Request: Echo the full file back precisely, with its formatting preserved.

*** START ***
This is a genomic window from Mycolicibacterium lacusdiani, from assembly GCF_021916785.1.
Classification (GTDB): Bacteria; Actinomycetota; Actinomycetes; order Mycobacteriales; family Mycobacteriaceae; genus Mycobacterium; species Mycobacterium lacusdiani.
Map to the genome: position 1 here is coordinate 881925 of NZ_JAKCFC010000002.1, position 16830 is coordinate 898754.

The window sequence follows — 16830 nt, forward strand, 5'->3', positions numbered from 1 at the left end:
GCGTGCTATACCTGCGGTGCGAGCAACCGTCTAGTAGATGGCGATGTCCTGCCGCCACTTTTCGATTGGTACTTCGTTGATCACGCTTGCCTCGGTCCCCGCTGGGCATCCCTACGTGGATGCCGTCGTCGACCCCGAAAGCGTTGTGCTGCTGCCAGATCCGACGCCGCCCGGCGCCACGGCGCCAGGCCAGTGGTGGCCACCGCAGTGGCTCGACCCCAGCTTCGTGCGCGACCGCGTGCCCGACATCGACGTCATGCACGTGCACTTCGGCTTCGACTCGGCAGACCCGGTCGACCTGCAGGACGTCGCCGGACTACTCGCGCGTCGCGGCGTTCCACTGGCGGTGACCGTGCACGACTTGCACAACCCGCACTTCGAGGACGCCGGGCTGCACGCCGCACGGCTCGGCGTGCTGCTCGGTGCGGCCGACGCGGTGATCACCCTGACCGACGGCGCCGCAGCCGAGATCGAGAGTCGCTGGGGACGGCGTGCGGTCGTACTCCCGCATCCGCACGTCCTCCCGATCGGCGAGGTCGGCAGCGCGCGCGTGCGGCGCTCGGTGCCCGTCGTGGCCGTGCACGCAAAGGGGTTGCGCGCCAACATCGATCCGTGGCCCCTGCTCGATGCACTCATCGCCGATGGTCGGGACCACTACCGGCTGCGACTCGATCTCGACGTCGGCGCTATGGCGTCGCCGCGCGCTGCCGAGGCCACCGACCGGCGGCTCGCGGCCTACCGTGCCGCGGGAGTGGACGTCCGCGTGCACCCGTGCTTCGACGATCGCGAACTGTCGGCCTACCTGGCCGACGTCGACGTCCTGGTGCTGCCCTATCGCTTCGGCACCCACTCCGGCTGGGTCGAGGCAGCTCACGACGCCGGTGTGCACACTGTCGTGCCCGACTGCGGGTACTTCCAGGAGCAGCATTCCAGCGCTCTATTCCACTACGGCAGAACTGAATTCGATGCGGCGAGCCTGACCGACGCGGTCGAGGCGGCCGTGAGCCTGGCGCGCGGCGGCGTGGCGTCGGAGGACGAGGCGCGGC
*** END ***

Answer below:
This is a genomic window from Mycolicibacterium lacusdiani, from assembly GCF_021916785.1.
Classification (GTDB): Bacteria; Actinomycetota; Actinomycetes; order Mycobacteriales; family Mycobacteriaceae; genus Mycobacterium; species Mycobacterium lacusdiani.
Map to the genome: position 1 here is coordinate 881925 of NZ_JAKCFC010000002.1, position 16830 is coordinate 898754.

The window sequence follows — 16830 nt, forward strand, 5'->3', positions numbered from 1 at the left end:
GCGTGCTATACCTGCGGTGCGAGCAACCGTCTAGTAGATGGCGATGTCCTGCCGCCACTTTTCGATTGGTACTTCGTTGATCACGCTTGCCTCGGTCCCCGCTGGGCATCCCTACGTGGATGCCGTCGTCGACCCCGAAAGCGTTGTGCTGCTGCCAGATCCGACGCCGCCCGGCGCCACGGCGCCAGGCCAGTGGTGGCCACCGCAGTGGCTCGACCCCAGCTTCGTGCGCGACCGCGTGCCCGACATCGACGTCATGCACGTGCACTTCGGCTTCGACTCGGCAGACCCGGTCGACCTGCAGGACGTCGCCGGACTACTCGCGCGTCGCGGCGTTCCACTGGCGGTGACCGTGCACGACTTGCACAACCCGCACTTCGAGGACGCCGGGCTGCACGCCGCACGGCTCGGCGTGCTGCTCGGTGCGGCCGACGCGGTGATCACCCTGACCGACGGCGCCGCAGCCGAGATCGAGAGTCGCTGGGGACGGCGTGCGGTCGTACTCCCGCATCCGCACGTCCTCCCGATCGGCGAGGTCGGCAGCGCGCGCGTGCGGCGCTCGGTGCCCGTCGTGGCCGTGCACGCAAAGGGGTTGCGCGCCAACATCGATCCGTGGCCCCTGCTCGATGCACTCATCGCCGATGGTCGGGACCACTACCGGCTGCGACTCGATCTCGACGTCGGCGCTATGGCGTCGCCGCGCGCTGCCGAGGCCACCGACCGGCGGCTCGCGGCCTACCGTGCCGCGGGAGTGGACGTCCGCGTGCACCCGTGCTTCGACGATCGCGAACTGTCGGCCTACCTGGCCGACGTCGACGTCCTGGTGCTGCCCTATCGCTTCGGCACCCACTCCGGCTGGGTCGAGGCAGCTCACGACGCCGGTGTGCACACTGTCGTGCCCGACTGCGGGTACTTCCAGGAGCAGCATTCCAGCGCTCTATTCCACTACGGCAGAACTGAATTCGATGCGGCGAGCCTGACCGACGCGGTCGAGGCGGCCGTGAGCCTGGCGCGCGGCGGCGTGGCGTCGGAGGACGAGGCGCGGC